Abbotts 72nd Get Together 2009
by David Seebach
One of the things I do toward the end of every year is order one of those Mylar write-on/wipe-off calendars that I affix to my office's four-drawer filing cabinet's side. With its black marker I highlight Colon's "magic week" even though it's more than eight months away. That's how important those four days have become for me... and lots of folks like me.
Can I admit that performing at the Get-Together has become comfortable for me without sounding too egotistical? My first appearance at age twenty-one in 1972 was a little too exciting (you can read about that as a New TOPS submission), but I'm so familiar with the school stage, its limitations, the great stage crew and everything else that my shows have become comfortable for me to produce there over the years.
But, 2009 was different. I was not asked to perform; I was asked to lecture. I knew the bar was set high and that I had to "deliver." I had addressed groups in my home of Milwaukee about illusions and also gatherings in Chicago, Tacoma, Denver and the Twin Cities. For Colon, though, I knew I needed to have something to accompany my remarks.
Actually, I needed two things: a lovely assistant to demonstrate the illusions and the points I wanted to make plus a reference work so attendees would not have to furiously take notes on all my utterances.
Two of my valued crew people accompanied me, but none of my showgirl assistants could afford to join us in Michigan. That's where Sue Holstein saved me... once again. Sue is Bill Smetak's lovely daughter and the wife of Get-Together Stage Manager Mark Holstein. If you do not know who Bill Smetak was, you need to bone up on Abbott's Get-Together lore. To say he was a nice and generous man would be accurate, but not do him justice.
Sue has assisted me onstage in Colon before and in Aurora (IL) and at a Houdini Club convention, too. She was a quick study. But, no assistant can do everything especially with only a narrow window of opportunity to rehearse.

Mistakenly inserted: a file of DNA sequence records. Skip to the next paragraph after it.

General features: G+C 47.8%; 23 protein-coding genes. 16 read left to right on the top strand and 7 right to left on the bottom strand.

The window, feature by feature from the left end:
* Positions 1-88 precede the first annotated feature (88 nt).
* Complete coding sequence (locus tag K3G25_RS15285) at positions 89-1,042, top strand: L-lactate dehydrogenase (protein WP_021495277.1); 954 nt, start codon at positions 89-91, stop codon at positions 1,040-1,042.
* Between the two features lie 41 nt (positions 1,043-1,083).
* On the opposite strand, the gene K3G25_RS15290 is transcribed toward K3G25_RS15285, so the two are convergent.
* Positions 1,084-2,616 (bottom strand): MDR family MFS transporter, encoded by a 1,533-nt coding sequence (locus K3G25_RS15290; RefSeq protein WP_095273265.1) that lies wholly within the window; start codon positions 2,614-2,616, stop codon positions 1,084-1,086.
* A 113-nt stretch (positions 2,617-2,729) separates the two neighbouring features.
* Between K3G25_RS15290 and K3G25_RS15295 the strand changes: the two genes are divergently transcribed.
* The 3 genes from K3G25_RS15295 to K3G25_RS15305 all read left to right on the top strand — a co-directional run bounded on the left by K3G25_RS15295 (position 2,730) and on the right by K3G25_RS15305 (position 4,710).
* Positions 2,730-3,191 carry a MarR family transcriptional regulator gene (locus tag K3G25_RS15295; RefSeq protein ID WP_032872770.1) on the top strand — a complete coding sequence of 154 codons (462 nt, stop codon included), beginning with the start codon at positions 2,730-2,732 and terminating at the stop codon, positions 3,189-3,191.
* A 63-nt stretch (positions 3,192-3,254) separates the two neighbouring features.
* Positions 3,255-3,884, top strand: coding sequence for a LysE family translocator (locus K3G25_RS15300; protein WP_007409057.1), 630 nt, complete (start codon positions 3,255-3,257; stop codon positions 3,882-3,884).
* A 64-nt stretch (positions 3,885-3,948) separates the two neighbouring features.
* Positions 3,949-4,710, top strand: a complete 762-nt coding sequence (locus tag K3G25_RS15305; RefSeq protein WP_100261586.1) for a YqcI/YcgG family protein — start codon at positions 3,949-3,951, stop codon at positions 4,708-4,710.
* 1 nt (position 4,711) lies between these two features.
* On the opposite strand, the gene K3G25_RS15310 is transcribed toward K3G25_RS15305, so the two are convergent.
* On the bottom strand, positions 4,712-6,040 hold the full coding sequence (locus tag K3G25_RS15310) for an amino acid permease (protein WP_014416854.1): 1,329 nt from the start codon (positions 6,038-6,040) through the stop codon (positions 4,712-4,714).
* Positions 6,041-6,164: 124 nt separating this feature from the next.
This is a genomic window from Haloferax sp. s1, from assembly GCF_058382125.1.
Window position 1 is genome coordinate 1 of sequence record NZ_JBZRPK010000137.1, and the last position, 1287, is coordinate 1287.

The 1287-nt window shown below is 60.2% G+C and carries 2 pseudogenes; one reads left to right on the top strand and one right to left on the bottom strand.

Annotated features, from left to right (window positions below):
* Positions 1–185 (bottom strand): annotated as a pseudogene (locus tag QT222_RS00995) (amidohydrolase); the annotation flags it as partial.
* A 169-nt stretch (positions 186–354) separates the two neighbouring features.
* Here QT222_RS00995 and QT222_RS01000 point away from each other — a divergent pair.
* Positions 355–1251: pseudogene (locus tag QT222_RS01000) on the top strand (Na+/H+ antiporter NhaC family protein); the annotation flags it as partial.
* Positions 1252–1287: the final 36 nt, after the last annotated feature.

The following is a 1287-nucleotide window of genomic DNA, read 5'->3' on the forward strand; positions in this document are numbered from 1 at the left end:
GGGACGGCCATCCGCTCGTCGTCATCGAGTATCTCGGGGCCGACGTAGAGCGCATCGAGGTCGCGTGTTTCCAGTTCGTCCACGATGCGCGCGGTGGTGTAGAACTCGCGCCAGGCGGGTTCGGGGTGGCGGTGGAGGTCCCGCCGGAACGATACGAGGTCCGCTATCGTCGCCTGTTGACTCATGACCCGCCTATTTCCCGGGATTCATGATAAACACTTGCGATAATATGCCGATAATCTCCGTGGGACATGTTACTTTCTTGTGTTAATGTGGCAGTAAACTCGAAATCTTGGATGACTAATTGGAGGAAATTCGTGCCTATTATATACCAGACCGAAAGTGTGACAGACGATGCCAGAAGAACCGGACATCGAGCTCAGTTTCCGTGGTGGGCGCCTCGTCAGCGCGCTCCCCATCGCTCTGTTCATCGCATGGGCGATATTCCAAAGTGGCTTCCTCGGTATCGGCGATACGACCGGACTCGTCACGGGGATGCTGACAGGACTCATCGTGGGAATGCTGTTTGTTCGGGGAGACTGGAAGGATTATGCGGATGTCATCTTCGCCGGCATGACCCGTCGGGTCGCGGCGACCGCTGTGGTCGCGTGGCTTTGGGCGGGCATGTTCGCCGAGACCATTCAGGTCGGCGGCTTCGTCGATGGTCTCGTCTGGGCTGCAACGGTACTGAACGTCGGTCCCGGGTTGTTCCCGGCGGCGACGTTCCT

Of course, this wasn't a performance and so I was not expecting that level of polish. But, it was important that we all looked competent.
To lighten Sue's load, Duane Laflin offered up his enthusiastic and lovely niece as another box-jumping option. For awhile on Wednesday afternoon we had illusions set up way out in the audience seating area and I worked with Sue as my two crew people, Nichole and Brian, coached Duane's niece.
We heard the same comment several times: "All this gear is for a lecture? There are more illusions here than we've seen in some illusion acts on the evening shows."
Well, you cannot say I do not give my clients their money's worth.
I brought familiar (Broom Suspension), classic (Thin Model Sawing in Halves) and unique (Owen Magic's Enchanted Temple) among several others. I felt guilty asking Duane's niece to attempt this last extremely difficult routine. On the illusion-challenge scale of 1 to 10 where Modern Art can come in at zero (or even less!), the Enchanted Temple is off the other end somewhere. She tried and she tried, but she could not completely hide in the load area with the impressive 'stone' Buddha.
We reunited on Thursday by going through the routines again and we assured our new recruit that it was OK to struggle as this was a teaching exercise for everyone.
The lecture began with a straightforward performance of the Broom Suspension to polite response. However, response was much more animated when we repeated it a while later with Sue not wearing the costume.
This wasn't a salacious 'girlie' show; it was a demonstration of how the act is truly worked by an experienced illusionist. Sue then removed the mechanism from her body and we passed it out so everyone could appreciate this clever apparatus. I figured this would be a new experience for some, but I was surprised when the great Gene Anderson approached me afterwards with effusive congratulations and admitted, "I've never seen the Broom gimmick before!"
We arrived at our Waterloo and I introduced the Enchanted Temple, a beautiful prop and an effect that is not well-known. We placed the Buddha inside the structure and plunged the six gleaming swords through it. When we opened its front and back doors Nichole and I were amazed. Our brand-new assistant had done it! She hadn't been able to do it once beforehand, but the pressure of a real audience ---or something--- was just what she needed. When she appeared at its climax she received a two-person standing ovation from Brian and Mark. They knew they had just witnessed an impressive ---almost impossible--- feat.
She received a second round of applause as she demonstrated the gymnastic contortions required to pummel the Buddha into submission.
And, like that, it was over and I was happy to sell copies of my lecture-accompanying book, So You Want to be an Illusionist that I am proud to admit is still available and now is in its second printing. So, if you missed your chance to obtain a copy, please see me or Greg Bordner during the 2010 Get-Together.
Imagine my surprise, though, when I discovered that the most memorable part of my lecture was an offhand bit of costuming advice for assistants: "No panties onstage!" It was a sincere suggestion for practical reasoning, but, of course, sounds oh-so-naughty out of context.
Those are my 2009 Get-Together memories. I think there were some shows at the high school, too, but I was just happy that my first Abbott's Magic Get-Together lecture had gone so well.
I can't wait to discover what will be memorable in August 2010!
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